Sep 17

Penalties Technology, and the Rule Book

Ben Crane and His Two-Stroke Penalty for Technology Beyond Our Understanding

It used to be that technology was largely confined to the development of clubs and balls, a long slow evolution that brought us our metal woods, sure-fire putters, and mega Titleist ‘watcha-call-its.’ It used to be that the worst thing that could happen, in terms of penalties, was an out-of-bounds ball, or a water shot. Try as I might, even I could never manage 8 strokes worth of penalties on two holes, none of which had to do with the direction I hit a golf ball. Perhaps I need correction on this. After all, I am old school, and have never even heard of launch data and monitoring technology, including whatever it was that got Ben Crane – ‘stickers.’ As I understand it, there were two little dot stickers on two of his clubs that assist in data collection in gizmos that good amateurs and pros seem to be buying. I read that these things tell you everything you want to know about the response of the ball to the way you hit it, and a War and Peace-length document on your swing, with all its ins-and-outs…or outs-and-ins if you’re that sort of player.

There seem to be two types of these machines. One uses Doppler Radar technology, and the other, camera technology. The stickers, as I am struggling to further understand it, made the two clubs in Crane’s bag “non-conforming” according to USGA rules. However, what burned me was a description that sounded as if Crane should be dressed in prison stripes serving twenty years at St. Andrews Prison somewhere. Crane did nothing wrong that I can see. In fact, he did everything right and with integrity for pointing out the stickers on his two clubs. I also gather that this technology, despite being described as a lesson from a pro, was not in use despite the stickers not being removed, and that the little gizmos by themselves do nothing for one’s current game, and weigh just a little bit more than air. Every pro, they say, should buy one, and Trackman, Foresight, and Flightscope are just a few of the best available.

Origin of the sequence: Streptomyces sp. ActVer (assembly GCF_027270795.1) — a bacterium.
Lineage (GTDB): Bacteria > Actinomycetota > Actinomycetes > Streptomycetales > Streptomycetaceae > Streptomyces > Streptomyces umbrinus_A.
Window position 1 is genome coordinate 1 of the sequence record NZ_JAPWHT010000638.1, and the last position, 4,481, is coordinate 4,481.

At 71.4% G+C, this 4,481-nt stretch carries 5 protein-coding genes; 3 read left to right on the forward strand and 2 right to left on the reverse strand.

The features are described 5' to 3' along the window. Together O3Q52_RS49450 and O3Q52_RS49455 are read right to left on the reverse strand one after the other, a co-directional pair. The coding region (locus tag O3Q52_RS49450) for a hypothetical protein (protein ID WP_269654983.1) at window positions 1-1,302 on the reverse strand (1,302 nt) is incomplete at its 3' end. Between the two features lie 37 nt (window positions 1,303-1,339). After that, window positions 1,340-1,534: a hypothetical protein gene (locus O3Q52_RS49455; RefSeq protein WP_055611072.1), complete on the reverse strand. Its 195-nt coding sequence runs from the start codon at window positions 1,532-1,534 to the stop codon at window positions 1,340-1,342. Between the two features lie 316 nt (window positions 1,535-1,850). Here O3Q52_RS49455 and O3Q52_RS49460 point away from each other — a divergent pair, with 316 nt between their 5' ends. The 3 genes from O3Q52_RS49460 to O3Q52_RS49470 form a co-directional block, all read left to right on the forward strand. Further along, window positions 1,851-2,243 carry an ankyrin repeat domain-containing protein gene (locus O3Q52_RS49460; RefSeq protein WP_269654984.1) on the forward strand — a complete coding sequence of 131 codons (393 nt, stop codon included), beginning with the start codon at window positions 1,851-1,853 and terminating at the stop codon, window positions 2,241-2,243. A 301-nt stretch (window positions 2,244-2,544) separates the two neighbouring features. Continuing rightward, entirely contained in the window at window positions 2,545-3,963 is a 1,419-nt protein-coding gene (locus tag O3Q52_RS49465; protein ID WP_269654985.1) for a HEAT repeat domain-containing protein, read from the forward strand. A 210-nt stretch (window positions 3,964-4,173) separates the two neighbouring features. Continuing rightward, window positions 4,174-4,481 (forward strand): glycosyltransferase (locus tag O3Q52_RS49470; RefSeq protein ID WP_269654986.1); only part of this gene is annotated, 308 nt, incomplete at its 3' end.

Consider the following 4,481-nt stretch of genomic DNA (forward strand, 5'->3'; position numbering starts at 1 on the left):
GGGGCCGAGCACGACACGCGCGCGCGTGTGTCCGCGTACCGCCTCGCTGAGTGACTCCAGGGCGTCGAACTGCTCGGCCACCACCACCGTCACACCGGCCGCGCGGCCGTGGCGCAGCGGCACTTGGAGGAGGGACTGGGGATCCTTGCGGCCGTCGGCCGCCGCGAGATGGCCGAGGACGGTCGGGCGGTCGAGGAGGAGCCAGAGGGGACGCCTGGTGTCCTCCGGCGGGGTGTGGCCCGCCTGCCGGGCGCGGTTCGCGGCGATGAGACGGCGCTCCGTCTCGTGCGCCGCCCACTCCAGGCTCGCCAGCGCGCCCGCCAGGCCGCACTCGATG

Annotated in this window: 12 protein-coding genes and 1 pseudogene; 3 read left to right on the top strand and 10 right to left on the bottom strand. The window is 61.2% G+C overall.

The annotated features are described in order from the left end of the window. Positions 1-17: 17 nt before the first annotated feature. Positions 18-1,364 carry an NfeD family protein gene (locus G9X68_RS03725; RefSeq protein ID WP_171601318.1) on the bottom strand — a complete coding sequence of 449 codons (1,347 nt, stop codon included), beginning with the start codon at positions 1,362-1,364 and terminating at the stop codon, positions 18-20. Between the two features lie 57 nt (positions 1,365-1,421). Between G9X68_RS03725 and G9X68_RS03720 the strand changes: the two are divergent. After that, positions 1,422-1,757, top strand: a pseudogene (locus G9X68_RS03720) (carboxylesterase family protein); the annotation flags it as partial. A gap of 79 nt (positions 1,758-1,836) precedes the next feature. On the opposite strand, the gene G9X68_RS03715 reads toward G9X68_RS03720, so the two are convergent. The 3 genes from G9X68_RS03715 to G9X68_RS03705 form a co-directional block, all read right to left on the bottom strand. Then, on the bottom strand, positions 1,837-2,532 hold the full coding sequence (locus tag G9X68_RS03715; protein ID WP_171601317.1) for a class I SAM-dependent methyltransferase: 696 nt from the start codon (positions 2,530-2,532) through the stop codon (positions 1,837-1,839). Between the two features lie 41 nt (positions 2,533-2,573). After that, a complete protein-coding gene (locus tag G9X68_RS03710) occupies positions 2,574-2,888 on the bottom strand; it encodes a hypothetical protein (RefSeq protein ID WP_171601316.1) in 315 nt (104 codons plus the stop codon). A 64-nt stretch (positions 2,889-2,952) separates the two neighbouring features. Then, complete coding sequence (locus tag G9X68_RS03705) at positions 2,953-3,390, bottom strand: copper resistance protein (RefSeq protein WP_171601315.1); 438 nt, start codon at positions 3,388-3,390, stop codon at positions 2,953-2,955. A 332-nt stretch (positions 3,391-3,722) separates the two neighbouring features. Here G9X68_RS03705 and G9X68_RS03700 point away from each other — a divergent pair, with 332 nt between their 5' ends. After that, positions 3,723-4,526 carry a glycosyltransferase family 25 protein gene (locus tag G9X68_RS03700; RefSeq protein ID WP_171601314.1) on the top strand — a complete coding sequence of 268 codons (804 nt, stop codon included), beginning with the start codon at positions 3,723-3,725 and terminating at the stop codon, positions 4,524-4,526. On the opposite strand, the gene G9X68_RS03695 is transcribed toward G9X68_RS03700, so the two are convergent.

Shop www.edwinwattsgolf.comAnd then came the penalties. Crane reported one of the club stickers at the Boise Open this week, because he thought he should, after the first hole. Wham! Four strokes right off the bat.  Then it was decided that he carried it, and another one, between 10 and 11. Double Wham! That’s two more two-shot penalties. I think that shooting a 76 while really shooting a 68 was fairly impressive, but that’s from someone who would be happy with the 76. But as the old saying goes, “But wait, there’s more!” After all of that, marshalls decided that Crane had never told the right people about the two clubs. Since he did not, he was immediately disqualified.  He could have told a member of the committee, or he could have, and should have, told his playing partners. No matter how wondrous a technology is, why would one need to tell his playing partners that two of his clubs are out of play? Why would they care? His golf game is not of any interest to them unless he’s beating them. Their concentration is on scoring, unless of course they catch Crane foot-wedging it away from a tree or lake – which they did not and would not. His partners were far down the fairway when the problem was addressed, anyway.
More Great Tee Times More Great Deals - Deals.TeeOff.com It all leaves me wondering if the USGA rule book was originally written in Sanskrit, ancient Phoenician, or Atlantean. This sort of technology is new to the modern game (power word, “modern”) If it doesn’t improve or affect the way you’re playing, ergo the score, or is even being used at all, why are range finders all right? What Crane used was a peripheral dot accompanying technology that was not present. It looks like we need a panel of clear-thinking under-thirty-something professional wordsmiths to bring this game into the 21st century. They’re already trying to add speed and noise, anathemas to the game. Why not chisel out some of the archaic, meaningless tropes from prehistoric golf.

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